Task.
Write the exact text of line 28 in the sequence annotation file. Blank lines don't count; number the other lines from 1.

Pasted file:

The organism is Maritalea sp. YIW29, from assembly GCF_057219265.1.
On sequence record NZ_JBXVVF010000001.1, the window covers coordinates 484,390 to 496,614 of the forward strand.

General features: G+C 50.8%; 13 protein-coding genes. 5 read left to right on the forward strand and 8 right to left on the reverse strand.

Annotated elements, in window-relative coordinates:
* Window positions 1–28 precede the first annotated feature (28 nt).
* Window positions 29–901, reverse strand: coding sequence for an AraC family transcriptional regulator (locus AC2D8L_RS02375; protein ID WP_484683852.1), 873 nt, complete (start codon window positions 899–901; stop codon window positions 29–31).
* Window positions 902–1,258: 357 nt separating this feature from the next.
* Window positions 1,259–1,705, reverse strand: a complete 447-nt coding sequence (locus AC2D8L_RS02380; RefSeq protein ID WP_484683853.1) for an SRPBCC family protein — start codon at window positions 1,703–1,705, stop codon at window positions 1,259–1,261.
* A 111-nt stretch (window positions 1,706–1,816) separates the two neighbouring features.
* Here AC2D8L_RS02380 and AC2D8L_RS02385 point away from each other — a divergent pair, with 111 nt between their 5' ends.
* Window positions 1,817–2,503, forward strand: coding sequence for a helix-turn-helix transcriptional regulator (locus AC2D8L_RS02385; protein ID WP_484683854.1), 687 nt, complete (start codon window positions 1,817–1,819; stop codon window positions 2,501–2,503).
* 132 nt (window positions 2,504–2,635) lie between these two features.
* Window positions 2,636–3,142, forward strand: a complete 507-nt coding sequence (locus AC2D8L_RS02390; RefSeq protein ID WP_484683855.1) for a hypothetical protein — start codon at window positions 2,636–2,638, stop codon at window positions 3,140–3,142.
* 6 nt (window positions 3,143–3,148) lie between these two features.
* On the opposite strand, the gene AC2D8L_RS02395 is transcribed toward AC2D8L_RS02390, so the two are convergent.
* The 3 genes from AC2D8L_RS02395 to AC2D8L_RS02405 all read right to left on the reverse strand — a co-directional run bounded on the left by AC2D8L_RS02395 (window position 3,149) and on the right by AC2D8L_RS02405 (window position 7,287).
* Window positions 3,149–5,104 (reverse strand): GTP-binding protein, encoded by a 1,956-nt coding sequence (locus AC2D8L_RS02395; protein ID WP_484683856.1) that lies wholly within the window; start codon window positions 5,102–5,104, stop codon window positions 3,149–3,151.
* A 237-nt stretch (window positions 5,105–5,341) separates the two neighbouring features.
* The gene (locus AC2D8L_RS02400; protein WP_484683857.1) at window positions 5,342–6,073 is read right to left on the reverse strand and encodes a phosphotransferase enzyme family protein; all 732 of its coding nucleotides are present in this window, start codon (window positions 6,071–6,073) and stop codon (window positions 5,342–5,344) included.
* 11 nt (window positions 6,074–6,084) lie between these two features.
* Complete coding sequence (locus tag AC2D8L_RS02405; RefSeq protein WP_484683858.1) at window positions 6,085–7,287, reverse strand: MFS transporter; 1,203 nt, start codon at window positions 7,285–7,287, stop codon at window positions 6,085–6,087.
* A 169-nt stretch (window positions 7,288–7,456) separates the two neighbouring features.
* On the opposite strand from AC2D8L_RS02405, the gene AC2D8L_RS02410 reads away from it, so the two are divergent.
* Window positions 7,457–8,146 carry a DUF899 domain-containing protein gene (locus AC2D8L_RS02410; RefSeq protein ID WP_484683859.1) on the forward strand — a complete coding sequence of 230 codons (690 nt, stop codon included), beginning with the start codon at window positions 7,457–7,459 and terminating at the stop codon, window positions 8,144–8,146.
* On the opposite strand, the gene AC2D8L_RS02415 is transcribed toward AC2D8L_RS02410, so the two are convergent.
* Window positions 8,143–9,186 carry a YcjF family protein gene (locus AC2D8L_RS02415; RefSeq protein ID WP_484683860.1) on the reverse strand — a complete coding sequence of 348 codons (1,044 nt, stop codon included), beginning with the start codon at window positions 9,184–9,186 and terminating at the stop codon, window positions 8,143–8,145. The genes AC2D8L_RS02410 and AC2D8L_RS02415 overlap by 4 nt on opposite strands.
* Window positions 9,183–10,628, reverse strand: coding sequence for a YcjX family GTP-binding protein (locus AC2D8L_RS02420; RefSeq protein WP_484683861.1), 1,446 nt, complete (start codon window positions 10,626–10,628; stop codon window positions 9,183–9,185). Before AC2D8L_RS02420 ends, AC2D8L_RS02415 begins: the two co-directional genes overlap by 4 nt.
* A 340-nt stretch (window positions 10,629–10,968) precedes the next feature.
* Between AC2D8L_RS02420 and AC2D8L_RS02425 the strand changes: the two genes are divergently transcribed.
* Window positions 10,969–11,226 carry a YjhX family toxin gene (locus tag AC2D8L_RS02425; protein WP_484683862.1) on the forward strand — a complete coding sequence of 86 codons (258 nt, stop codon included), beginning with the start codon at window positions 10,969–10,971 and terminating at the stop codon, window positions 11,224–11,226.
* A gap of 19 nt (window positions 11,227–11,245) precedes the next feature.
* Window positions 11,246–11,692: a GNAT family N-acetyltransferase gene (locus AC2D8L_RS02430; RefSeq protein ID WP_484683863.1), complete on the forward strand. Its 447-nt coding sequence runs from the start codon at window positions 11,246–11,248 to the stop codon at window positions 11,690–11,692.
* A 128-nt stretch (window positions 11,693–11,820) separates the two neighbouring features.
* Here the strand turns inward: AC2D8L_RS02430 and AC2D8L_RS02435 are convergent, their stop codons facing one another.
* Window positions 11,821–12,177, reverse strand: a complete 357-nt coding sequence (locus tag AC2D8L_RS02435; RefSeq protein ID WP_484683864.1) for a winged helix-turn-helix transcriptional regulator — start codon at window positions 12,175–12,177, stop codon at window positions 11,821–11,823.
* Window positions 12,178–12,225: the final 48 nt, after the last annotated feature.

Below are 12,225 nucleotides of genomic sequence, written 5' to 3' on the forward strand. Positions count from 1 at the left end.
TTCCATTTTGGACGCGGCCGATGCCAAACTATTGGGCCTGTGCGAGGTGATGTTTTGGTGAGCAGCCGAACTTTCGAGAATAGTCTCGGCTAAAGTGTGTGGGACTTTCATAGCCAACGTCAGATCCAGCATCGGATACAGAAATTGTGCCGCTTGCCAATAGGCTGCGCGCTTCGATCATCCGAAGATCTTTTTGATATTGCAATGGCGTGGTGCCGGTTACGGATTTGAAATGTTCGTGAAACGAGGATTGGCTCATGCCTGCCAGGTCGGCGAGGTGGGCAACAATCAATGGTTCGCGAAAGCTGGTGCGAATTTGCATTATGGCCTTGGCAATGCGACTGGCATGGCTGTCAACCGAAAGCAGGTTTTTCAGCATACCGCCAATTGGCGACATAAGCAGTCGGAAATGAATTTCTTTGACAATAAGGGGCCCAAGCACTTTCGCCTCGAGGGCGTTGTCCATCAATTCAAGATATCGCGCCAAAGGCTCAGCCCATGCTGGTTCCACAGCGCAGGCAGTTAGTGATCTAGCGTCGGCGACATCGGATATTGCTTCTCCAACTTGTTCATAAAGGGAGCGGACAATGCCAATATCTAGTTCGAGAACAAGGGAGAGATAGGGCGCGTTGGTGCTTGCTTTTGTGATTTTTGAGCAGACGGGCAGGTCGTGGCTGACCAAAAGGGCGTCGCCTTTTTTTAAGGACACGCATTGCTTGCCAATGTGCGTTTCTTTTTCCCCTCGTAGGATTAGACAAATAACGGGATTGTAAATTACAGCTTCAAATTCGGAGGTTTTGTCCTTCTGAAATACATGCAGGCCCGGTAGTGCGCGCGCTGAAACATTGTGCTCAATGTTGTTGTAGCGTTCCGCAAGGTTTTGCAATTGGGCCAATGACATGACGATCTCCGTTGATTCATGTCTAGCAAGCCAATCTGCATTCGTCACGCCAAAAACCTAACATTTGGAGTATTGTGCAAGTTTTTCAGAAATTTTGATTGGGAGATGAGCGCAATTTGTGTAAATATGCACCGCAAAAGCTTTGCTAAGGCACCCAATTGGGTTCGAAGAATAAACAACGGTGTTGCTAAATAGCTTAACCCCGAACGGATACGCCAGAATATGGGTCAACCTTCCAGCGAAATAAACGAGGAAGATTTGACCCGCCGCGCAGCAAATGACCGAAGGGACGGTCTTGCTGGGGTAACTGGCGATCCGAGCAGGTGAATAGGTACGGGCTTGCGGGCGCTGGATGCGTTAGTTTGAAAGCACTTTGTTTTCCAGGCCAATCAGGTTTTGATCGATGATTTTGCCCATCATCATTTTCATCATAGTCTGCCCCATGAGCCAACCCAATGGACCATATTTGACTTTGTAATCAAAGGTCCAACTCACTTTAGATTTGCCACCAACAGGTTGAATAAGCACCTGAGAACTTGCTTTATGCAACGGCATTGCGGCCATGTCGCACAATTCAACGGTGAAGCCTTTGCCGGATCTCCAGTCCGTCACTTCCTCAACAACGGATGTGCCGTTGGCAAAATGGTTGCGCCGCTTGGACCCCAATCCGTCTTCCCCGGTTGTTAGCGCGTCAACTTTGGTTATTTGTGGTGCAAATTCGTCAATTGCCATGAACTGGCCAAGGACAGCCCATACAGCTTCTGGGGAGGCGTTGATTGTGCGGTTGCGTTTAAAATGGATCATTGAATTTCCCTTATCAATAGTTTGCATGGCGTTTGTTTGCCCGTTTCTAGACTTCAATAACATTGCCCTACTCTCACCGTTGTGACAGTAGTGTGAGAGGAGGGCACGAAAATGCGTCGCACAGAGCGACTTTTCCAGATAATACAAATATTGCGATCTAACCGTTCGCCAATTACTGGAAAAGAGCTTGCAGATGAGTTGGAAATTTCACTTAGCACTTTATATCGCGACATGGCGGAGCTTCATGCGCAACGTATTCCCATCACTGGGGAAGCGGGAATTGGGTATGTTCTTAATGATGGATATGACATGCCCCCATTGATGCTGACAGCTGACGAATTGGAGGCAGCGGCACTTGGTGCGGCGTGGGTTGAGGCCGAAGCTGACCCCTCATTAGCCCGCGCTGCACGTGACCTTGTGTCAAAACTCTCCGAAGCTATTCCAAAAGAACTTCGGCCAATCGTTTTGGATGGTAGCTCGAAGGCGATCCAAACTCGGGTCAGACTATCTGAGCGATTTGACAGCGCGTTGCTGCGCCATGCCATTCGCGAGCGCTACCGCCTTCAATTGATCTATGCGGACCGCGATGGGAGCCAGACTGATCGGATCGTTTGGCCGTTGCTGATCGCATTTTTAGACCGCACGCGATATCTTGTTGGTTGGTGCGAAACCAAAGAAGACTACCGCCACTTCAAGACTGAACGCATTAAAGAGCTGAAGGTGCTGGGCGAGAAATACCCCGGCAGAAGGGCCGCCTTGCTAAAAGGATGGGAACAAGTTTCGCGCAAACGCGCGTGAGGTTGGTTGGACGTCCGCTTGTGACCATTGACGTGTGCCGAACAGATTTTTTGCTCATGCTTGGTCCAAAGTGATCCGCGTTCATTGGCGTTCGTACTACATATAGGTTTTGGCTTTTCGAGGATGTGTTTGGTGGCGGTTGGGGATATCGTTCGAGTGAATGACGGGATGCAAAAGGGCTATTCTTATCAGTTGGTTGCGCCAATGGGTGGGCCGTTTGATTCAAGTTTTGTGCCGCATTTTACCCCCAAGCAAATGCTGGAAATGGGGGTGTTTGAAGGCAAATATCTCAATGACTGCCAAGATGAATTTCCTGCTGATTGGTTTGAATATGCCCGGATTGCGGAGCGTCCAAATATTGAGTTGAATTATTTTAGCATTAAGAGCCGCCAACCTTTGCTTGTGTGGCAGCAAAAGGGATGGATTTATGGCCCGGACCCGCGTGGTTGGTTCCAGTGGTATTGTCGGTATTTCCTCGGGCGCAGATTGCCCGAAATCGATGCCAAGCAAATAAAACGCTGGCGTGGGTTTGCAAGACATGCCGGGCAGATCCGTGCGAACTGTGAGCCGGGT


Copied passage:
* A 340-nt stretch (window positions 10,629–10,968) precedes the next feature.